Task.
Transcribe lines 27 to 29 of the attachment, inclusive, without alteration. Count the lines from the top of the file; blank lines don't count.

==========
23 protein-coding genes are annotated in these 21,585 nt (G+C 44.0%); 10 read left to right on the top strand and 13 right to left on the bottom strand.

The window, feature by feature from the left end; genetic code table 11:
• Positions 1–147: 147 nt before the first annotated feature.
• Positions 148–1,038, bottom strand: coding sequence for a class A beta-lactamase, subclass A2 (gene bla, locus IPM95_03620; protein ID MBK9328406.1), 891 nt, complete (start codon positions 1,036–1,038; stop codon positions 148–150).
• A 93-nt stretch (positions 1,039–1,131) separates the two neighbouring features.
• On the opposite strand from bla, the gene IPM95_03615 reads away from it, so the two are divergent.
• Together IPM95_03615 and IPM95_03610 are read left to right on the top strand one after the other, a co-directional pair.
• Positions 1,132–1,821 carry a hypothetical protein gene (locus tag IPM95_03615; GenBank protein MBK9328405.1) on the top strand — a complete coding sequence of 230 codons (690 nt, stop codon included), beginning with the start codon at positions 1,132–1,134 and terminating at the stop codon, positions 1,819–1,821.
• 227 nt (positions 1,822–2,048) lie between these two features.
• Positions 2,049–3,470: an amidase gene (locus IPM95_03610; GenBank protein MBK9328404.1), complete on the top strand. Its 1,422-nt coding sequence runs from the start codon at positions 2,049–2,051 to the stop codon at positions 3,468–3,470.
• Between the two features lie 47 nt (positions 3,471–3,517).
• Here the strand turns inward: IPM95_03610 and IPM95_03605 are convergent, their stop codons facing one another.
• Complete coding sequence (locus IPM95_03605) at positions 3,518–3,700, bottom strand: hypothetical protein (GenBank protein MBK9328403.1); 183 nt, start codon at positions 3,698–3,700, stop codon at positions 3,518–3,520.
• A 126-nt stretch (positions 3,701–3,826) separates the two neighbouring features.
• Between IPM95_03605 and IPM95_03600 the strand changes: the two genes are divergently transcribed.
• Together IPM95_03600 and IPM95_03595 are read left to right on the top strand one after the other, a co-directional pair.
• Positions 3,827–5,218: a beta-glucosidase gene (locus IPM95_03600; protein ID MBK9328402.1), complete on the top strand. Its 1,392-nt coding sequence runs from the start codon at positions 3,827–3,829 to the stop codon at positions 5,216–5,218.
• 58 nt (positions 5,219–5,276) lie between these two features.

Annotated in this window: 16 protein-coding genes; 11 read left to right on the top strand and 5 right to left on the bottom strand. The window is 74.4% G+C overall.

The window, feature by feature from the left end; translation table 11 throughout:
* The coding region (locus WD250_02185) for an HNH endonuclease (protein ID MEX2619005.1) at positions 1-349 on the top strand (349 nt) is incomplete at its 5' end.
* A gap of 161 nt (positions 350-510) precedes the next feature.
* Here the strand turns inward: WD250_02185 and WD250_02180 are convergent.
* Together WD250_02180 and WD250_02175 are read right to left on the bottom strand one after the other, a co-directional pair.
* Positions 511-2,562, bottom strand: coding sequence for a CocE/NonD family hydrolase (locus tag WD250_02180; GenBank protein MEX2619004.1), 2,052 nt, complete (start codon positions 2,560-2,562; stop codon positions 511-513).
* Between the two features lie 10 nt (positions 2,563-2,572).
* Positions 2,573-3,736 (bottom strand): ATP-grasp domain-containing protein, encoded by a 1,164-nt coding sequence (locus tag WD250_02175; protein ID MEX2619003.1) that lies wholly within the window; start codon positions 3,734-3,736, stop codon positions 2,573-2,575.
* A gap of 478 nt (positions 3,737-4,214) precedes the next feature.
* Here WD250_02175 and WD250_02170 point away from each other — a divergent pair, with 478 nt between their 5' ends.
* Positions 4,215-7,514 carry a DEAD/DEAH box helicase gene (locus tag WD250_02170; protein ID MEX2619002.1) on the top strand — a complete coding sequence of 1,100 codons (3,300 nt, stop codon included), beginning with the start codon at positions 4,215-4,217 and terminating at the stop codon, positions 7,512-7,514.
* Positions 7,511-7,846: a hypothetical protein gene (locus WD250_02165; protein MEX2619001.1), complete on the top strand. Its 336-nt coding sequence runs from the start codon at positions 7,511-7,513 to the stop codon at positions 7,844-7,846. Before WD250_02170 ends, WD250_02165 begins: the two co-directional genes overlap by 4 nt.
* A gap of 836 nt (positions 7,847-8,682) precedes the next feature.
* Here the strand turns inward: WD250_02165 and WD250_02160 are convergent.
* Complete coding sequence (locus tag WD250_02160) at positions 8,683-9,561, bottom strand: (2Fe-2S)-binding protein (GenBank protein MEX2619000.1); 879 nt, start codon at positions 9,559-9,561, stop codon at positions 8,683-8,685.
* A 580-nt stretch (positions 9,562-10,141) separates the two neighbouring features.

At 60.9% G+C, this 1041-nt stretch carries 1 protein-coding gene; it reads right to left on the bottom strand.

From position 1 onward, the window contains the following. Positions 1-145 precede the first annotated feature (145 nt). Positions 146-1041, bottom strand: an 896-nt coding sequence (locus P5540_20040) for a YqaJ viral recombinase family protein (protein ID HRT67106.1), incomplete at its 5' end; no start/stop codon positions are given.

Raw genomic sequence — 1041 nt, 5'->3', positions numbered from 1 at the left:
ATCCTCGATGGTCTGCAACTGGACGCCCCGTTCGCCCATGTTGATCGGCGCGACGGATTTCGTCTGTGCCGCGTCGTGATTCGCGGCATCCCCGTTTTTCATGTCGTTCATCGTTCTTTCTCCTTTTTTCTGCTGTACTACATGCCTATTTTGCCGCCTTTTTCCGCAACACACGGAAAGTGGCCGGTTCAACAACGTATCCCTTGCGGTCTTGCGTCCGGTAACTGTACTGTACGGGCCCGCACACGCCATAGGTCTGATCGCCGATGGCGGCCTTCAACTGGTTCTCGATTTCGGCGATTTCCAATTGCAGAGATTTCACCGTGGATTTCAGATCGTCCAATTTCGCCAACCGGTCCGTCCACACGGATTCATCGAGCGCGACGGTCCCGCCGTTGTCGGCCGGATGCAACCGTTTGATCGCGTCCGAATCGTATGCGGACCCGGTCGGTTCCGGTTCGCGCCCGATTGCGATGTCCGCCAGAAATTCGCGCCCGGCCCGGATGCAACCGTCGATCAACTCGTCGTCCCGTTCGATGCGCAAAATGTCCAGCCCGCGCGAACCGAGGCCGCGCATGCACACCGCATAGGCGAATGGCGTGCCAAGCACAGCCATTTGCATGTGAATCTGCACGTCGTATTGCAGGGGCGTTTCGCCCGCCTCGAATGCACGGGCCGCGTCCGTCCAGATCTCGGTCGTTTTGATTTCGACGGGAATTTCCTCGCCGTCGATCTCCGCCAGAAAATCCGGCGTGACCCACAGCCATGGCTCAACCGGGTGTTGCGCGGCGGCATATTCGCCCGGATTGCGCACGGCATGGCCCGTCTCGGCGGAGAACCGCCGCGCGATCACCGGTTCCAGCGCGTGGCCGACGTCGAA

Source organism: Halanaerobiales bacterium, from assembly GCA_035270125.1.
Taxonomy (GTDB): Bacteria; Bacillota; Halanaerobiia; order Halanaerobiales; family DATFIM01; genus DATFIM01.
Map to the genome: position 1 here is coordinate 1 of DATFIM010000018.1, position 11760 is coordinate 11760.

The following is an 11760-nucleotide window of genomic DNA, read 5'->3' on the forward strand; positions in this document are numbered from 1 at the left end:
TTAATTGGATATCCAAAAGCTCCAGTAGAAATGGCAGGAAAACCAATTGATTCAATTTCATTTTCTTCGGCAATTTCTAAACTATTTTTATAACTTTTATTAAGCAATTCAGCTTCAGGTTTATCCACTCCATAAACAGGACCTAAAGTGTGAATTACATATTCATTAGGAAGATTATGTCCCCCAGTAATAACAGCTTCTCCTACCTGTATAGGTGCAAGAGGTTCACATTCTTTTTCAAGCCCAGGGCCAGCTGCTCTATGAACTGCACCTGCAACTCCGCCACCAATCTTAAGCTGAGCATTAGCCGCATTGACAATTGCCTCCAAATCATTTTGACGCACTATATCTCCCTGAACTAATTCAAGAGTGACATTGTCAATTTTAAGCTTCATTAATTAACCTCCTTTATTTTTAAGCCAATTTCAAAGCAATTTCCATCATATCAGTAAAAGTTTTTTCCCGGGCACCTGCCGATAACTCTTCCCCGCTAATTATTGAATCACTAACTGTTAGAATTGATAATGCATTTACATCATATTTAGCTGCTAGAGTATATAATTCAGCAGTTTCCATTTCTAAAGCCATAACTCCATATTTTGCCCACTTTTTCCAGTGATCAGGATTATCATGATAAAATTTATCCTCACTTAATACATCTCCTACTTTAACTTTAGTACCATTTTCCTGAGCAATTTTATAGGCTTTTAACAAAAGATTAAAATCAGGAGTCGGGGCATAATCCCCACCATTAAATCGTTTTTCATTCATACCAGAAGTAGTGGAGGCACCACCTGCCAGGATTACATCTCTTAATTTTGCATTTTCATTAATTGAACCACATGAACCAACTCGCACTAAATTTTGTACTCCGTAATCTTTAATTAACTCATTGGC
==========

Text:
* Positions 2,573-3,736 (bottom strand): ATP-grasp domain-containing protein, encoded by a 1,164-nt coding sequence (locus tag WD250_02175; protein ID MEX2619003.1) that lies wholly within the window; start codon positions 3,734-3,736, stop codon positions 2,573-2,575.
* A gap of 478 nt (positions 3,737-4,214) precedes the next feature.
* Here WD250_02175 and WD250_02170 point away from each other — a divergent pair, with 478 nt between their 5' ends.